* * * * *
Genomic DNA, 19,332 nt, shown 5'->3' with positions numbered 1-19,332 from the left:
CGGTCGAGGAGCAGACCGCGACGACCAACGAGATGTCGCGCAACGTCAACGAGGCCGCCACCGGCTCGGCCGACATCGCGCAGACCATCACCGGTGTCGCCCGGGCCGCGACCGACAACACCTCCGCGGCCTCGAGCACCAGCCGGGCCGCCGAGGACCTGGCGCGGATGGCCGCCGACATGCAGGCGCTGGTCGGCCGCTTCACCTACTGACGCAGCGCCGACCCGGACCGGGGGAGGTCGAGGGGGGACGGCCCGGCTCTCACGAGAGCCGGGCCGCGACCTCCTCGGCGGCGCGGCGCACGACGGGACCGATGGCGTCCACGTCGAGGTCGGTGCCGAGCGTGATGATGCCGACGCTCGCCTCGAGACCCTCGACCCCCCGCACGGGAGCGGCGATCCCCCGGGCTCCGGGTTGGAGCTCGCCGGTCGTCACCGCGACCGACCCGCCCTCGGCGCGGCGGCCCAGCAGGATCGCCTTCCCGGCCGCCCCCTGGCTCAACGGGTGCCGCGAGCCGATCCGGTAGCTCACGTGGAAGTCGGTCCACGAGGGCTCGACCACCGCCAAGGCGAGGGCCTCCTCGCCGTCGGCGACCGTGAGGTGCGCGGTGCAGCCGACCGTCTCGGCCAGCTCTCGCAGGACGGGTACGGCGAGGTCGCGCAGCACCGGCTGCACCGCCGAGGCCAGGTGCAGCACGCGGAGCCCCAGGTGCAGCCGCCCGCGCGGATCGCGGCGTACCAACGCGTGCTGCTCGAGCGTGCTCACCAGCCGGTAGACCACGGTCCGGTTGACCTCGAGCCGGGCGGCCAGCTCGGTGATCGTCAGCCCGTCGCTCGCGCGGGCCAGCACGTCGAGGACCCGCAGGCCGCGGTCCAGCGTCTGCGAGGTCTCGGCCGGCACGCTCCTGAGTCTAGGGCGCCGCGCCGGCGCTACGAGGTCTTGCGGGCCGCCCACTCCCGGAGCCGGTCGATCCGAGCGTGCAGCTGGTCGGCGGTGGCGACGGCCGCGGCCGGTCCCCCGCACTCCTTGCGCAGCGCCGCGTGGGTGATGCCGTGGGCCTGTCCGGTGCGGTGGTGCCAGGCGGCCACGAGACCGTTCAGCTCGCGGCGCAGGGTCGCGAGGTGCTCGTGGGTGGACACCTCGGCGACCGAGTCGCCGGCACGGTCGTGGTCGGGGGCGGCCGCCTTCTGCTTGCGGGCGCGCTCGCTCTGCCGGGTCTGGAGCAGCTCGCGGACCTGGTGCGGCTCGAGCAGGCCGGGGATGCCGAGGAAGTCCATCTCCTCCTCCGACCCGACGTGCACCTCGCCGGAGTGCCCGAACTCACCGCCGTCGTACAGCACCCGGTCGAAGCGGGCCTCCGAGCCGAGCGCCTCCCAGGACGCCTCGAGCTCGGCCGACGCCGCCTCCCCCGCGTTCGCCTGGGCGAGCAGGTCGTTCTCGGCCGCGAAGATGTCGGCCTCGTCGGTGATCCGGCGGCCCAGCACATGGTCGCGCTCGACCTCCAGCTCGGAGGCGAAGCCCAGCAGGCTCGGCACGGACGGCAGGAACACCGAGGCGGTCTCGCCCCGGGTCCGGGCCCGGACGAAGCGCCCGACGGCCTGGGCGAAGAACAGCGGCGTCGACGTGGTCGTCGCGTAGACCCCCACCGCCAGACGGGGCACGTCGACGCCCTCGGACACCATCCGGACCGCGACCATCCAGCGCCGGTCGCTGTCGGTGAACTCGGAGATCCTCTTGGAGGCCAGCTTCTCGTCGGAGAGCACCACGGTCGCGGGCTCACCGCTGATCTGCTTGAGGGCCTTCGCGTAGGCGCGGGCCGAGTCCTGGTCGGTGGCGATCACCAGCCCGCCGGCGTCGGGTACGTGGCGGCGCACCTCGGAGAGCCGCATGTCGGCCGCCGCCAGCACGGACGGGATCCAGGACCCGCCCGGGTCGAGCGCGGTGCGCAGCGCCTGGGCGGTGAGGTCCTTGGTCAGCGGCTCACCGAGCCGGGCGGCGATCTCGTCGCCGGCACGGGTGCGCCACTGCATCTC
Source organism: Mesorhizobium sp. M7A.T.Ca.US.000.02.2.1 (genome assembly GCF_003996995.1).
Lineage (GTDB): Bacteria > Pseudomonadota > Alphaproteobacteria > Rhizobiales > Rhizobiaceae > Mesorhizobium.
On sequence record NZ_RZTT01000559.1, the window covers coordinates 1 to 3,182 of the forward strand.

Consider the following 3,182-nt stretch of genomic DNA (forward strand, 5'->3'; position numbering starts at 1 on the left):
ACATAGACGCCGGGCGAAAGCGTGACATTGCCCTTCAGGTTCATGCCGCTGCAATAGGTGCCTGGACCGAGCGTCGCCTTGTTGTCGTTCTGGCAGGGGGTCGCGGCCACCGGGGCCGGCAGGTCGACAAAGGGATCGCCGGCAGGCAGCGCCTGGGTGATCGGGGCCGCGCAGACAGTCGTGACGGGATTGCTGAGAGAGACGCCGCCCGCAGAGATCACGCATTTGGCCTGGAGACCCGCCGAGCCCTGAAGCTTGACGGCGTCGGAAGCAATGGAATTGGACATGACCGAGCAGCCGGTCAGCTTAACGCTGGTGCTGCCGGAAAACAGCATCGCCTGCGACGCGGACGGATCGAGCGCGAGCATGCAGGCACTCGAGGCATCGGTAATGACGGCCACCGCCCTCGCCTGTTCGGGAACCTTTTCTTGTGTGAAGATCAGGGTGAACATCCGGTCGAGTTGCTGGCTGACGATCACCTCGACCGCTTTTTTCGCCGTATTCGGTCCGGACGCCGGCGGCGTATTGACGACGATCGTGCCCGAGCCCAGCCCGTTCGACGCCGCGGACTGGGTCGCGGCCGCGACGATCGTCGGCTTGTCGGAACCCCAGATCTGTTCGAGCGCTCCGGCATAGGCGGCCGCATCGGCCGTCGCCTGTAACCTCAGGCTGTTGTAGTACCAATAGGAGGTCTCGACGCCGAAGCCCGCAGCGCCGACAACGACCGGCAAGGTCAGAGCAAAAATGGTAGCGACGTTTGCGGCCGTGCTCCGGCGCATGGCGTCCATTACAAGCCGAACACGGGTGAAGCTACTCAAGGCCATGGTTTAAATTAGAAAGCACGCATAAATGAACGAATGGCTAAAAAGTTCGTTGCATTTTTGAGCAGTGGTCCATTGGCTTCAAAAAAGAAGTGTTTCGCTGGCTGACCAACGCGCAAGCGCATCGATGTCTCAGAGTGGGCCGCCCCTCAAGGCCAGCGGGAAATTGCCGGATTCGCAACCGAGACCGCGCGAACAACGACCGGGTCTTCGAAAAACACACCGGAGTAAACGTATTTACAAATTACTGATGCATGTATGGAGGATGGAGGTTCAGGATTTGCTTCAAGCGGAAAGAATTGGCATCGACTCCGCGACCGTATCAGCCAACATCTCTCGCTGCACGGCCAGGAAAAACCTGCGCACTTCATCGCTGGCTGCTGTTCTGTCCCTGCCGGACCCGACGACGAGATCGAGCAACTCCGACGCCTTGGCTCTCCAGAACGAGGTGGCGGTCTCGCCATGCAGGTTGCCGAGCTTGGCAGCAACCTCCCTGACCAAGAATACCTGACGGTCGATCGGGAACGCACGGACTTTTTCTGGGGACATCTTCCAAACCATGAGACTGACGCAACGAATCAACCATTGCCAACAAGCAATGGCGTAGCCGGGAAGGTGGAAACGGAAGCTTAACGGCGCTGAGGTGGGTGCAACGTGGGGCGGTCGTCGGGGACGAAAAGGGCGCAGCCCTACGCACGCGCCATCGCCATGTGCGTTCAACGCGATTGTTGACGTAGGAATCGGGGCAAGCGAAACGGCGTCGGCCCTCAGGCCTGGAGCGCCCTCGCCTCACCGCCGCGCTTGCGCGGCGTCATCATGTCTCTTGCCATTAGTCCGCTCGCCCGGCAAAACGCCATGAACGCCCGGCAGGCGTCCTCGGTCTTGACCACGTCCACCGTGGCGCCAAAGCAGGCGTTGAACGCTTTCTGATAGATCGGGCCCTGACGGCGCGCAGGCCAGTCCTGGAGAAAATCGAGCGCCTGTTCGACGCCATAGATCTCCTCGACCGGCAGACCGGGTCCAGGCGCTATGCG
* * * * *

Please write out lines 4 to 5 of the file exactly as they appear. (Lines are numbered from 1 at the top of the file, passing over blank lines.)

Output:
Lineage (GTDB): Bacteria > Pseudomonadota > Alphaproteobacteria > Rhizobiales > Rhizobiaceae > Mesorhizobium.
On sequence record NZ_RZTT01000559.1, the window covers coordinates 1 to 3,182 of the forward strand.